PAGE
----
“Somebody can read something, it can just be like, ‘I had a family member experience that’ or ‘I’ve seen people that look like me experienced that,’ and it can be charging,” Rodriguez said. “So we never want to tell people that their emotions are invalid, or they can’t have those in our space because they can.”

Charges are an aspect of dialogue that can also be applied to everyday conversation and healthy communication practices. They are helpful to identify when dealing with tense conversations. Charges are things said that may invoke negative feelings and make someone else feel uncomfortable or angry.

“We never expect somebody if they are charged, if they’re upset, to not express that,” Rodriguez said. “We welcome vulnerability.”

These techniques and ways of navigating dialogue have also bled into Rodriguez’s and Krumins’ ways of life and how they handle conversation.

“This has helped me in personal relationships, being able to talk with my family about things I don’t agree with, or my partner [to] talk with him about things that we don’t agree with or things that we’ve been socialized to believe entirely on different spectrums,” Rodriguez said.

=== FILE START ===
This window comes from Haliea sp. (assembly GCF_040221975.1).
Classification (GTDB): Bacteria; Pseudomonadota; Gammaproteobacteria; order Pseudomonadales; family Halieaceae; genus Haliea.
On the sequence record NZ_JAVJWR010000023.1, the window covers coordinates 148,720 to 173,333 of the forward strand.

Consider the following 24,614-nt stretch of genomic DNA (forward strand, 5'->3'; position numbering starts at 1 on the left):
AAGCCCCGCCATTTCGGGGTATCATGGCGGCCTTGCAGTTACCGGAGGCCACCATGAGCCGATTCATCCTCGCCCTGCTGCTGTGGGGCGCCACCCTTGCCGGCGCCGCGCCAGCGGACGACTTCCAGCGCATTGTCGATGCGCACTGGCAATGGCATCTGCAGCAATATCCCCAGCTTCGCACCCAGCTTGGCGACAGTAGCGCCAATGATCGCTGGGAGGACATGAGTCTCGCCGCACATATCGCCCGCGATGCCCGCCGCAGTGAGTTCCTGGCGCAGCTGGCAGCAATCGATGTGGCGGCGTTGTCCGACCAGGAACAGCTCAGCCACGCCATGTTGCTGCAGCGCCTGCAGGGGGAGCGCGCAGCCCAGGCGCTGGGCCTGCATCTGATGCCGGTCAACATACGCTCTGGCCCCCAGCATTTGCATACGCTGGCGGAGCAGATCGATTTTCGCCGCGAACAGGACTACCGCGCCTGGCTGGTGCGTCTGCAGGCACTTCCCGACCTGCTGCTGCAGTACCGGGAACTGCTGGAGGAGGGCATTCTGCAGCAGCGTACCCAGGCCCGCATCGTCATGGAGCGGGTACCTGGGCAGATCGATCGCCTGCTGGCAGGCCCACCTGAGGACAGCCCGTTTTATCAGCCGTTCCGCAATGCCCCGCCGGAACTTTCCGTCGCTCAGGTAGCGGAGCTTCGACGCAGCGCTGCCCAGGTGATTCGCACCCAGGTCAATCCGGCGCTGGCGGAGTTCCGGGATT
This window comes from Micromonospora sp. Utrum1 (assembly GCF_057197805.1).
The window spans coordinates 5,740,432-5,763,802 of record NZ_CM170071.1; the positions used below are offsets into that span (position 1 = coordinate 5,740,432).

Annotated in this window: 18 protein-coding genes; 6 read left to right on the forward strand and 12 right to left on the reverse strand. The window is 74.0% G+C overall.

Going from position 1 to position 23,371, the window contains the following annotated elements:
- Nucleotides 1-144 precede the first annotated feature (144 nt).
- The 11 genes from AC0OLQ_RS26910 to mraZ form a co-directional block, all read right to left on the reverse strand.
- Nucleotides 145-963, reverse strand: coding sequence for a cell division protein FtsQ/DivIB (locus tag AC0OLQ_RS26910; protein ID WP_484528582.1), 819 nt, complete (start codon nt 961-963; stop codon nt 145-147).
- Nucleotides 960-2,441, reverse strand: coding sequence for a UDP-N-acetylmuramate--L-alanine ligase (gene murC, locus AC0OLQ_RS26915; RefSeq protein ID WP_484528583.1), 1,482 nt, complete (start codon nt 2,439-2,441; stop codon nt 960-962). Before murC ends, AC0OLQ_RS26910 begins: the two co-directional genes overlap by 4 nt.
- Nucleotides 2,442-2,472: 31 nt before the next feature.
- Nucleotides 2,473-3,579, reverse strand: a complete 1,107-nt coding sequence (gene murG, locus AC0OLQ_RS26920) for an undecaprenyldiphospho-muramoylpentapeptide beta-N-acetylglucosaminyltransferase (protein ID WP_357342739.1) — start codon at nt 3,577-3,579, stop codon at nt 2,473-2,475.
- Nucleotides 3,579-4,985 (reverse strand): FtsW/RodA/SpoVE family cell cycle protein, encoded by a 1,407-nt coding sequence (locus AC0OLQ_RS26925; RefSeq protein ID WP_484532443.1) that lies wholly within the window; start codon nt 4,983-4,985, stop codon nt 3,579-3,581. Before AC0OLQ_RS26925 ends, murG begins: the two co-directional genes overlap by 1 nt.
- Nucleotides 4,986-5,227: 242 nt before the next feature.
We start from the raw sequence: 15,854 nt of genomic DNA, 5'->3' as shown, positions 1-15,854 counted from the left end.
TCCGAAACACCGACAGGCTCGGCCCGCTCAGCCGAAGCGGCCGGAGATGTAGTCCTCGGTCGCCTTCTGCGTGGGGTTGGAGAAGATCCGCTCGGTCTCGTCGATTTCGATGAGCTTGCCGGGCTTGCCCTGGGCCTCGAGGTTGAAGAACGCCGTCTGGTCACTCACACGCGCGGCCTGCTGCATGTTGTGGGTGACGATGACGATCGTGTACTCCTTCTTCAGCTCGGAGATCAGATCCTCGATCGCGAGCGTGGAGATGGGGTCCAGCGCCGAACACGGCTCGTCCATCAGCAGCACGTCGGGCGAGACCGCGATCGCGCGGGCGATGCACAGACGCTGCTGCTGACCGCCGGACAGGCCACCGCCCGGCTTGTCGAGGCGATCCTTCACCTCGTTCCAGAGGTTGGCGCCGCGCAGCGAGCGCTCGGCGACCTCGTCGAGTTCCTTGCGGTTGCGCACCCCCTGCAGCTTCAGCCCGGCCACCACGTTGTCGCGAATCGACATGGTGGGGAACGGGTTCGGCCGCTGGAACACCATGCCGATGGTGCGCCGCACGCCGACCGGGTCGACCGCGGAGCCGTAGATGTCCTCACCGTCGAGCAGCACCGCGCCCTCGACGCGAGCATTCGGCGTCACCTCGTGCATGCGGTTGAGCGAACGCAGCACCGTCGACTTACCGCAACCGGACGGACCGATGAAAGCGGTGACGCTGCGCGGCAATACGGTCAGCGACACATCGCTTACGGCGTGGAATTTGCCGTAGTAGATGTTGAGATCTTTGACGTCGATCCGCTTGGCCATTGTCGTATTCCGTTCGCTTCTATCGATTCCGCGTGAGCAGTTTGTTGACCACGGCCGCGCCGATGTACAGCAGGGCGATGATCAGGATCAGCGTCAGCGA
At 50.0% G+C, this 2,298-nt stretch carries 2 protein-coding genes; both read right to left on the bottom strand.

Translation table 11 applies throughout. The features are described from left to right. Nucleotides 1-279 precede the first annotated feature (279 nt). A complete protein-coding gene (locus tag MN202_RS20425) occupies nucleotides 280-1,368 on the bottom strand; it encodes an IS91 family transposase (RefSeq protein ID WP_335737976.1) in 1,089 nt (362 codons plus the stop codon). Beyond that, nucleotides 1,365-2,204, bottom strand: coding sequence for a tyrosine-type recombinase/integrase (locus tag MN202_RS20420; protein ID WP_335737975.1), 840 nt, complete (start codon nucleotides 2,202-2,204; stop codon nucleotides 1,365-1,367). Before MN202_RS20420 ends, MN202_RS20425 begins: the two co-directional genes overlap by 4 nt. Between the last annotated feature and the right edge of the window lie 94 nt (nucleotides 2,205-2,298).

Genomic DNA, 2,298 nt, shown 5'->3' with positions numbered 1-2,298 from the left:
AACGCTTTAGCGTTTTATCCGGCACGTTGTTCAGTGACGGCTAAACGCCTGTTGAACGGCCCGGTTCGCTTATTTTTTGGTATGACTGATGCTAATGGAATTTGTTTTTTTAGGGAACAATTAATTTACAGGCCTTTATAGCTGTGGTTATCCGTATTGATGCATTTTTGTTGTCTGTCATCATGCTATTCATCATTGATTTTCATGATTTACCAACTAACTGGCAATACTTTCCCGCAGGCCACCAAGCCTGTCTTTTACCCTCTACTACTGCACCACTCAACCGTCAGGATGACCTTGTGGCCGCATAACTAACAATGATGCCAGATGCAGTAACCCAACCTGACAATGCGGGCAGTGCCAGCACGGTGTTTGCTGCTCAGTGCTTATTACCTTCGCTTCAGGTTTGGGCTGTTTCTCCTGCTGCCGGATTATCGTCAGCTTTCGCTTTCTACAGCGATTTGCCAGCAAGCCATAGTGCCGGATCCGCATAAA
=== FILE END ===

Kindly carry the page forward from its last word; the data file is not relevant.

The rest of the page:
Rodriguez and Krumins have been holding these conversations for years but they often have done it in a different, collegiate setting. Practicing intercultural dialogue in a high school setting presents new challenges as well as opportunities.

“We can feel like a disruption,” Rodrugiez said. “You’ve all created a community, this is your classroom. These are your friends, these are your peers. Where, versus in college, we’re doing peer to peer so we’re literally with peers, people we share an identity with and so there’s kind of that common ground. We also have more time to spend on building relationships. There’s already relationships that exist here. And there can be a lot of resistance and wanting to step out of those relationships to build new ones. There can be thoughts like ‘why do I need to do that if I already have my best friend?’or ‘Why do I need to talk to other people?’”

Nonetheless they are quite impressed with the results of the dialogue so far.

“I really admire the vulnerability and the strength and bravery that everyone has been bringing,” Krumins said.